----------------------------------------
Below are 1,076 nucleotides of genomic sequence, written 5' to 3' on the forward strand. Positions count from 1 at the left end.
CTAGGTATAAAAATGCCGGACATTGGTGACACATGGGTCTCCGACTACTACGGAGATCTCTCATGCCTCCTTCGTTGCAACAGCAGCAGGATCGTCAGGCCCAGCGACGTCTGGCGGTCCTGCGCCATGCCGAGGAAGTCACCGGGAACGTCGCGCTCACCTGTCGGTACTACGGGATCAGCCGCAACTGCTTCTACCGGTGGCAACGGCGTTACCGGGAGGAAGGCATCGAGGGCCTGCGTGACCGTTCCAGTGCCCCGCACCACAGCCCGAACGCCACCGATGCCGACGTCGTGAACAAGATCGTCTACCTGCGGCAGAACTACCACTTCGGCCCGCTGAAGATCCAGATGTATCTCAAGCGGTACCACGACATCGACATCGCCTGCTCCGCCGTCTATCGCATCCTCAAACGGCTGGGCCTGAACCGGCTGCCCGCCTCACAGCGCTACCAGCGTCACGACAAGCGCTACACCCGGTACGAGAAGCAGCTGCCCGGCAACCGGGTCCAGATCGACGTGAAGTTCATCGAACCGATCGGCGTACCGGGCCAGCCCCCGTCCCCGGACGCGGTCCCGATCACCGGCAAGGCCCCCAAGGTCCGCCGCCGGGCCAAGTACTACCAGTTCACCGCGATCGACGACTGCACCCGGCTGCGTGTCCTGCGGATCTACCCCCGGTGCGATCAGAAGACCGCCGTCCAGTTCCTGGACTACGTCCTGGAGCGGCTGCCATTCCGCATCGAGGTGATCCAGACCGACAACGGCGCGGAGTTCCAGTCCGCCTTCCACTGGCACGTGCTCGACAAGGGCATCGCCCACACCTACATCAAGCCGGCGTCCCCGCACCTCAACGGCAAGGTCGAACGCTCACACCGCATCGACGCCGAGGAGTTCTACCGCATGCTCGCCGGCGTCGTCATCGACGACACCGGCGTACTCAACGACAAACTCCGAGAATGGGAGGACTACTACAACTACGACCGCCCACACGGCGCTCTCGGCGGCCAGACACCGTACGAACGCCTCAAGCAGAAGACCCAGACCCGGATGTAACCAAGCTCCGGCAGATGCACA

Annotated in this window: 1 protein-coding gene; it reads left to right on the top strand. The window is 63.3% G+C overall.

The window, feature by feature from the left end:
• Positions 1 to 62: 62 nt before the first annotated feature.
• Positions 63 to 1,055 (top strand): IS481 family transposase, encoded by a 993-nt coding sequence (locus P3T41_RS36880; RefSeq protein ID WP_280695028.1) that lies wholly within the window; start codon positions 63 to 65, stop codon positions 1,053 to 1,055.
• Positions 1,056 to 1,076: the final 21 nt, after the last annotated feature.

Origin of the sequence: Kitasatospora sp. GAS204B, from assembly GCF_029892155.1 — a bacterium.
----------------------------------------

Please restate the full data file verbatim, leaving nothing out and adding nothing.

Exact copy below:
Below are 1,076 nucleotides of genomic sequence, written 5' to 3' on the forward strand. Positions count from 1 at the left end.
CTAGGTATAAAAATGCCGGACATTGGTGACACATGGGTCTCCGACTACTACGGAGATCTCTCATGCCTCCTTCGTTGCAACAGCAGCAGGATCGTCAGGCCCAGCGACGTCTGGCGGTCCTGCGCCATGCCGAGGAAGTCACCGGGAACGTCGCGCTCACCTGTCGGTACTACGGGATCAGCCGCAACTGCTTCTACCGGTGGCAACGGCGTTACCGGGAGGAAGGCATCGAGGGCCTGCGTGACCGTTCCAGTGCCCCGCACCACAGCCCGAACGCCACCGATGCCGACGTCGTGAACAAGATCGTCTACCTGCGGCAGAACTACCACTTCGGCCCGCTGAAGATCCAGATGTATCTCAAGCGGTACCACGACATCGACATCGCCTGCTCCGCCGTCTATCGCATCCTCAAACGGCTGGGCCTGAACCGGCTGCCCGCCTCACAGCGCTACCAGCGTCACGACAAGCGCTACACCCGGTACGAGAAGCAGCTGCCCGGCAACCGGGTCCAGATCGACGTGAAGTTCATCGAACCGATCGGCGTACCGGGCCAGCCCCCGTCCCCGGACGCGGTCCCGATCACCGGCAAGGCCCCCAAGGTCCGCCGCCGGGCCAAGTACTACCAGTTCACCGCGATCGACGACTGCACCCGGCTGCGTGTCCTGCGGATCTACCCCCGGTGCGATCAGAAGACCGCCGTCCAGTTCCTGGACTACGTCCTGGAGCGGCTGCCATTCCGCATCGAGGTGATCCAGACCGACAACGGCGCGGAGTTCCAGTCCGCCTTCCACTGGCACGTGCTCGACAAGGGCATCGCCCACACCTACATCAAGCCGGCGTCCCCGCACCTCAACGGCAAGGTCGAACGCTCACACCGCATCGACGCCGAGGAGTTCTACCGCATGCTCGCCGGCGTCGTCATCGACGACACCGGCGTACTCAACGACAAACTCCGAGAATGGGAGGACTACTACAACTACGACCGCCCACACGGCGCTCTCGGCGGCCAGACACCGTACGAACGCCTCAAGCAGAAGACCCAGACCCGGATGTAACCAAGCTCCGGCAGATGCACA

Annotated in this window: 1 protein-coding gene; it reads left to right on the top strand. The window is 63.3% G+C overall.

The window, feature by feature from the left end:
• Positions 1 to 62: 62 nt before the first annotated feature.
• Positions 63 to 1,055 (top strand): IS481 family transposase, encoded by a 993-nt coding sequence (locus P3T41_RS36880; RefSeq protein ID WP_280695028.1) that lies wholly within the window; start codon positions 63 to 65, stop codon positions 1,053 to 1,055.
• Positions 1,056 to 1,076: the final 21 nt, after the last annotated feature.

Origin of the sequence: Kitasatospora sp. GAS204B, from assembly GCF_029892155.1 — a bacterium.